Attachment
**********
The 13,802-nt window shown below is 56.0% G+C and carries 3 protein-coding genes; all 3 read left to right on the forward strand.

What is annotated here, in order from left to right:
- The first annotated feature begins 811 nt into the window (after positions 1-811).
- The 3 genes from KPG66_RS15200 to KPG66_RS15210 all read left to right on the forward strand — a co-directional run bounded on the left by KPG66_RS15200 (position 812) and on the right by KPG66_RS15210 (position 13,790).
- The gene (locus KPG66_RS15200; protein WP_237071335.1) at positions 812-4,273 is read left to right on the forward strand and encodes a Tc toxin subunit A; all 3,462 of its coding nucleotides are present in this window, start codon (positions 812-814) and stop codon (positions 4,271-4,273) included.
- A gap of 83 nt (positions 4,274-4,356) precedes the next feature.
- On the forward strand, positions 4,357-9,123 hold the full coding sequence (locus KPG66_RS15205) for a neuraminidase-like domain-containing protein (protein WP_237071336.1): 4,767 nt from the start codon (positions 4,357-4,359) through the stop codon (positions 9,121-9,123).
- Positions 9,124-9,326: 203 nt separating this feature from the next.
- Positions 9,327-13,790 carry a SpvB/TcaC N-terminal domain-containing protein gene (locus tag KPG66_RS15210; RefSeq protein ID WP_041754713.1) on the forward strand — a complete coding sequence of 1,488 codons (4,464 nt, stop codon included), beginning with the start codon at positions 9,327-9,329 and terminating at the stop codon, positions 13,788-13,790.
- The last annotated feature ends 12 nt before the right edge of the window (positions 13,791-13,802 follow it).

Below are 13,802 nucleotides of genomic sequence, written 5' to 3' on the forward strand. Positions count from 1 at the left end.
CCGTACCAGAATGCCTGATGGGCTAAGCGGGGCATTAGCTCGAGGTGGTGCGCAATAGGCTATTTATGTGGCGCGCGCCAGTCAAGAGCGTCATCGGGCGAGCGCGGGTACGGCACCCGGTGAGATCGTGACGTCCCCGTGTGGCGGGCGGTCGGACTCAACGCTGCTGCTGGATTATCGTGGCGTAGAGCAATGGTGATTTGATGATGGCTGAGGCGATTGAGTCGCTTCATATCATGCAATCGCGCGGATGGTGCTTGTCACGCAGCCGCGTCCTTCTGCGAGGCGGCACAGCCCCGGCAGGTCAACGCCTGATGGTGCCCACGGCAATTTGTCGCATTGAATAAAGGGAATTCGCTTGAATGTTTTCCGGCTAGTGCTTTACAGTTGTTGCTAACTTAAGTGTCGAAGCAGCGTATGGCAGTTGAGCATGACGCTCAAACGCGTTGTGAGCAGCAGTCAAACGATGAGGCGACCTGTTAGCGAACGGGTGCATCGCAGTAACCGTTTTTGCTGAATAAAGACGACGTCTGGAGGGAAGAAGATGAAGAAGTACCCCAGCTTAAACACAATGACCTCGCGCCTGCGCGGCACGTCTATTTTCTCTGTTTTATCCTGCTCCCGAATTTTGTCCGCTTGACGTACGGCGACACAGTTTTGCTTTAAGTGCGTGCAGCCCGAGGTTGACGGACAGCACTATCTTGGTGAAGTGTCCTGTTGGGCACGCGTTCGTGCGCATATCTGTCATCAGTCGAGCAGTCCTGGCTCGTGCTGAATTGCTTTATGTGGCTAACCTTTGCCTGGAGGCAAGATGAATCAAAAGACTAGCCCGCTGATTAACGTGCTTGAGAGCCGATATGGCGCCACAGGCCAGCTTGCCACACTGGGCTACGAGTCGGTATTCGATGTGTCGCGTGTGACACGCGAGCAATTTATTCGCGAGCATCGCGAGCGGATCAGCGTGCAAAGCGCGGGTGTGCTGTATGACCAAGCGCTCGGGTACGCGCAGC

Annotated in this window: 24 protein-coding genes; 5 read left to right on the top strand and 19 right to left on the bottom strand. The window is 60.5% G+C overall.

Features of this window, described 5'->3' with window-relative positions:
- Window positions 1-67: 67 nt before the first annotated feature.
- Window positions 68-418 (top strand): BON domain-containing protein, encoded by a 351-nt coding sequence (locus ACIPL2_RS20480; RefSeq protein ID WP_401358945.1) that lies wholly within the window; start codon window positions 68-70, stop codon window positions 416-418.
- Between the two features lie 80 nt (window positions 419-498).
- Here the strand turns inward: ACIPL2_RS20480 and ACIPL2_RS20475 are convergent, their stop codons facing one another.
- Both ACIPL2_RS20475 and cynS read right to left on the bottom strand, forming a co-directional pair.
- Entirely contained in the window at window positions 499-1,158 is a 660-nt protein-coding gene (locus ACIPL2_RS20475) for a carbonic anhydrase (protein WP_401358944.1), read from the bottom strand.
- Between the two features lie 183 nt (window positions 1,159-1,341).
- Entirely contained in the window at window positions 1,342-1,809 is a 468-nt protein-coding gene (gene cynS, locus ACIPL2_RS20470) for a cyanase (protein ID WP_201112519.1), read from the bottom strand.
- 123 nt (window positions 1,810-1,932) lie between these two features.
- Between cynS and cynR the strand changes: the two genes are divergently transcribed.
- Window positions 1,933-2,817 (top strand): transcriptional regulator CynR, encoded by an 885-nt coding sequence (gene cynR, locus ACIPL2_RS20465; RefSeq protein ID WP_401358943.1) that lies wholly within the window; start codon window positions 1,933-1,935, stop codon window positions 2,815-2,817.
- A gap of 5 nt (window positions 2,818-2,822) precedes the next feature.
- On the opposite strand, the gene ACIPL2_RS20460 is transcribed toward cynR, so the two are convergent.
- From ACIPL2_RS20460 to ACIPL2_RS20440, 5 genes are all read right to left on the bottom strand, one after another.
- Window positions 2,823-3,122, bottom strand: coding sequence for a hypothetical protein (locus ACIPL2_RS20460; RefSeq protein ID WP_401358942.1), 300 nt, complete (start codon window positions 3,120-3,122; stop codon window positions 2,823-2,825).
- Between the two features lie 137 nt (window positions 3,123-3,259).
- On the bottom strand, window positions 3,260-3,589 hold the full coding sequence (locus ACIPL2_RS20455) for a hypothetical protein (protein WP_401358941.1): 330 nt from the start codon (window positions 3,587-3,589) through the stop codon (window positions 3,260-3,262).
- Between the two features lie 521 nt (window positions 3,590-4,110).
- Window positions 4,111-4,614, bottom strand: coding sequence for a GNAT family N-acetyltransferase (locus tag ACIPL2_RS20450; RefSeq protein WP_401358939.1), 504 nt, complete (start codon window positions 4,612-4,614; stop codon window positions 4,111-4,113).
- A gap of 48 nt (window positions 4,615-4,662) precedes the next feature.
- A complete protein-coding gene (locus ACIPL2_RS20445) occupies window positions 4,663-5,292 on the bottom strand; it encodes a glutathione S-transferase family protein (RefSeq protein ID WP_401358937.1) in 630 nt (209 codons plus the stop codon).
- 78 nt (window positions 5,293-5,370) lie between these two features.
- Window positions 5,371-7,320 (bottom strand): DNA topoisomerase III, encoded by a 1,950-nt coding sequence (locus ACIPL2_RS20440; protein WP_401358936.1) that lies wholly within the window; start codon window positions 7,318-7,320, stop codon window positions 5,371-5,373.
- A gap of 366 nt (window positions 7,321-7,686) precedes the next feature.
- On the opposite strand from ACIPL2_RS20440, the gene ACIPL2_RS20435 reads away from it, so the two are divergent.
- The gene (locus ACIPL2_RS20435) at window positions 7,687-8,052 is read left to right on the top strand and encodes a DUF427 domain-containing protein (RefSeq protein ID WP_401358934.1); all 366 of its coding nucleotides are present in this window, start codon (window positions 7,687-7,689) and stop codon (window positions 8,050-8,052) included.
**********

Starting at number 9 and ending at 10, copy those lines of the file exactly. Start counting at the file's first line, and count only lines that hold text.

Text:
- Positions 9,327-13,790 carry a SpvB/TcaC N-terminal domain-containing protein gene (locus tag KPG66_RS15210; RefSeq protein ID WP_041754713.1) on the forward strand — a complete coding sequence of 1,488 codons (4,464 nt, stop codon included), beginning with the start codon at positions 9,327-9,329 and terminating at the stop codon, positions 13,788-13,790.
- The last annotated feature ends 12 nt before the right edge of the window (positions 13,791-13,802 follow it).